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      Jun 25 2012: Debra, you are correct or "spot on" as Jeff said, but often teachers (esp. newer ones) do not realize this....which brings up the question: Should teachers have higher standards/morals than other professions (which is another topic in itself). I would like to add, though, it is not only our actions and how we live, but also what we say. It is amazing to be that when former students find me on FB, they usually like to tell me that what I said about_____ (fill in the blank) was SO true; or they will write: Remember when you said _____ even though it was DECADES ago. And after I read these notes, I am like WOW... I hadn't realized the impact I had before and HOPED I hadn't led anyone astray with my "bad self". LOL
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        Jun 25 2012: Linda, as always I love your introspective consideration of what is said. I think that a partial answer to the question you raised is that EVERYONE who is able needs to be more mindful of the impact they are having. I wished that were the case professionally and in parenting for my ex spouce a cop, and for many others. We tend to think that it is 'just human' to be far easier on ourselves and take the rules to the 'nth' degree for others. Weird and unproductive.
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    Jun 23 2012: Hey Tosca. Many people may not have iPads, so will be unable to view the eBook you posted. I know there is also a PDF version, which anyone is able to download or view, available at:

    I know that many people view TED as an elite organization. How do we make it more accessible to all?
  • Jun 27 2012: Of course, for you or me what you are saying is true. I am an INTJ. I enjoyed school, but not
    everyone does. Especially, I enjoyed the physical sciences and mathematics. I hit my ceiling as
    a graduate student in physics. In Law school, I enjoed tha business related courses. My best grade
    was in estate planning. Getting my MBA I most enjkoyed statistics and such things. What am I saying,
    well it's best shown by a combination of aptitude and interests. I would suggest Keirsey's
    You Don't Understand Me edition no.1
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      Jun 27 2012: Some ancient piece of wrting (which I cannot curently pinpoint) says that we should seek to understand rather than to be understood. Most of us, most especially me, are quite good at seeking to be understood already- we do not need more practice in that.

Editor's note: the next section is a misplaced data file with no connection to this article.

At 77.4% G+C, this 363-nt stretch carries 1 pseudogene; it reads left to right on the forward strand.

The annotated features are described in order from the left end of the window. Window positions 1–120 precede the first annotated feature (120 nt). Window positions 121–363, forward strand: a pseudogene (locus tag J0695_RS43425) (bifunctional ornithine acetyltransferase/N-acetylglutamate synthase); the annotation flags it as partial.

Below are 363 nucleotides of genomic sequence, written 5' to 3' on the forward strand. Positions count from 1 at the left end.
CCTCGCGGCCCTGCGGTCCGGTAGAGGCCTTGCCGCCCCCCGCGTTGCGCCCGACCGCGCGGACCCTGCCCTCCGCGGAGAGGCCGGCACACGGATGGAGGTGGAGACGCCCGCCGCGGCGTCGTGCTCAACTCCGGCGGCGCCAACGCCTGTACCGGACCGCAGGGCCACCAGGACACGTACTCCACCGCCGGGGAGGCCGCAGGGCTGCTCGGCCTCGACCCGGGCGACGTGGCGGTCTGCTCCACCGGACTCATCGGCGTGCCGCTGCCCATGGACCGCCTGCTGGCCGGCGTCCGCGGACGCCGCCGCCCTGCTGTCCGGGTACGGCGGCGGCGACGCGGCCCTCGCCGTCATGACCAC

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    Jun 25 2012: In addition to the last post about "flipped teaching" and the "flipped classroom", I found an interesting article written on Washington Post:

    In my last post, I mentioned: "Perhaps the way to get teachers to use TED-Ed is more about educating them about the instructional model or theoretical framework of a flipped classroom learning environment.".

    But, I do believe there is some truth to the concerns mentioned in this article:
    -How many subjects are really appropriate for this technique?
    -How does it work for students who don’t have computers at home to watch videos or who live in chaotic conditions that make it impossible to absorb new material?
    -What about teachers who deliver inspiring classroom presentations?
    -Won’t students lose something if those lessons are put on video?

    What are your thoughts?
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    Jun 25 2012: I love your insight and perspective Fritzie. I am re-thinking what I said now. Perhaps the marketing point is not so much focused on the concepts of "differentiation" and "individualization", but more on the concept of a "flipped classroom". Essentially, this is a newer concept that is more recently being understood in the discipline of teaching. I found a great infographic that unrolls this:

    Perhaps the way to get teachers to use TED-Ed is more about educating them about the instructional model or theoretical framework of a flipped classroom learning environment. Perhaps I was trying to begin at the finish line?
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    Jun 25 2012: Thank you Linda for your ideas!